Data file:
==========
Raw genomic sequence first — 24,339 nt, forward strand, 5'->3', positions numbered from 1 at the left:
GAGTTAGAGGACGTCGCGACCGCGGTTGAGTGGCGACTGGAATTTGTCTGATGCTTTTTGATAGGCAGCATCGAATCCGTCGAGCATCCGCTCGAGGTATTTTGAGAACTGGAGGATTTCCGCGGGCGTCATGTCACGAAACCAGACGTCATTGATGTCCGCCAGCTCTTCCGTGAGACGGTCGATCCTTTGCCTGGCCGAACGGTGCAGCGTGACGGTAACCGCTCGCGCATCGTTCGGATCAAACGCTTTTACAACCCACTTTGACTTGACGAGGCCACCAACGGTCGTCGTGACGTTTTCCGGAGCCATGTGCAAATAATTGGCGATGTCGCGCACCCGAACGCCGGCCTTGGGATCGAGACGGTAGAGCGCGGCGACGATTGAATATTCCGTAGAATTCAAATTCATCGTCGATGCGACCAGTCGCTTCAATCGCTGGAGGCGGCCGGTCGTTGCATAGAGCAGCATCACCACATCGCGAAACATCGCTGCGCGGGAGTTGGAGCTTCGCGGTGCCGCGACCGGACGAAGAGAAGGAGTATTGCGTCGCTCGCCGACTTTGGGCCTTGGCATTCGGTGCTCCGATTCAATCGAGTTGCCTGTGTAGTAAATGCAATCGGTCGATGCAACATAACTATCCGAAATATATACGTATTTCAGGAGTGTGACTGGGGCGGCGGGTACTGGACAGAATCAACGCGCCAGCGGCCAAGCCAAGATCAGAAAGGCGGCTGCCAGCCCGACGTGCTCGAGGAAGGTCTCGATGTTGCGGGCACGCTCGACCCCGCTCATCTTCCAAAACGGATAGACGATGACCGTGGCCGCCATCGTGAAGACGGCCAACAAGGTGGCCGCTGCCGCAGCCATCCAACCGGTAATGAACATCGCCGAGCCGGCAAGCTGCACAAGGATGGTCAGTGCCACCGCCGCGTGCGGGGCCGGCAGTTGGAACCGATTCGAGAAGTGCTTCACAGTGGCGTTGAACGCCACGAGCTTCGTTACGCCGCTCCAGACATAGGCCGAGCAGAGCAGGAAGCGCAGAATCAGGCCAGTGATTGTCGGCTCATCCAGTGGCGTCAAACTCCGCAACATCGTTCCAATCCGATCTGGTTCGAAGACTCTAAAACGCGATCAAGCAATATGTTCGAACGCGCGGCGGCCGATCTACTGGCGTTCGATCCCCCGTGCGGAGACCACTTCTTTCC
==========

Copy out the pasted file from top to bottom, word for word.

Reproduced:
Raw genomic sequence first — 24,339 nt, forward strand, 5'->3', positions numbered from 1 at the left:
GAGTTAGAGGACGTCGCGACCGCGGTTGAGTGGCGACTGGAATTTGTCTGATGCTTTTTGATAGGCAGCATCGAATCCGTCGAGCATCCGCTCGAGGTATTTTGAGAACTGGAGGATTTCCGCGGGCGTCATGTCACGAAACCAGACGTCATTGATGTCCGCCAGCTCTTCCGTGAGACGGTCGATCCTTTGCCTGGCCGAACGGTGCAGCGTGACGGTAACCGCTCGCGCATCGTTCGGATCAAACGCTTTTACAACCCACTTTGACTTGACGAGGCCACCAACGGTCGTCGTGACGTTTTCCGGAGCCATGTGCAAATAATTGGCGATGTCGCGCACCCGAACGCCGGCCTTGGGATCGAGACGGTAGAGCGCGGCGACGATTGAATATTCCGTAGAATTCAAATTCATCGTCGATGCGACCAGTCGCTTCAATCGCTGGAGGCGGCCGGTCGTTGCATAGAGCAGCATCACCACATCGCGAAACATCGCTGCGCGGGAGTTGGAGCTTCGCGGTGCCGCGACCGGACGAAGAGAAGGAGTATTGCGTCGCTCGCCGACTTTGGGCCTTGGCATTCGGTGCTCCGATTCAATCGAGTTGCCTGTGTAGTAAATGCAATCGGTCGATGCAACATAACTATCCGAAATATATACGTATTTCAGGAGTGTGACTGGGGCGGCGGGTACTGGACAGAATCAACGCGCCAGCGGCCAAGCCAAGATCAGAAAGGCGGCTGCCAGCCCGACGTGCTCGAGGAAGGTCTCGATGTTGCGGGCACGCTCGACCCCGCTCATCTTCCAAAACGGATAGACGATGACCGTGGCCGCCATCGTGAAGACGGCCAACAAGGTGGCCGCTGCCGCAGCCATCCAACCGGTAATGAACATCGCCGAGCCGGCAAGCTGCACAAGGATGGTCAGTGCCACCGCCGCGTGCGGGGCCGGCAGTTGGAACCGATTCGAGAAGTGCTTCACAGTGGCGTTGAACGCCACGAGCTTCGTTACGCCGCTCCAGACATAGGCCGAGCAGAGCAGGAAGCGCAGAATCAGGCCAGTGATTGTCGGCTCATCCAGTGGCGTCAAACTCCGCAACATCGTTCCAATCCGATCTGGTTCGAAGACTCTAAAACGCGATCAAGCAATATGTTCGAACGCGCGGCGGCCGATCTACTGGCGTTCGATCCCCCGTGCGGAGACCACTTCTTTCC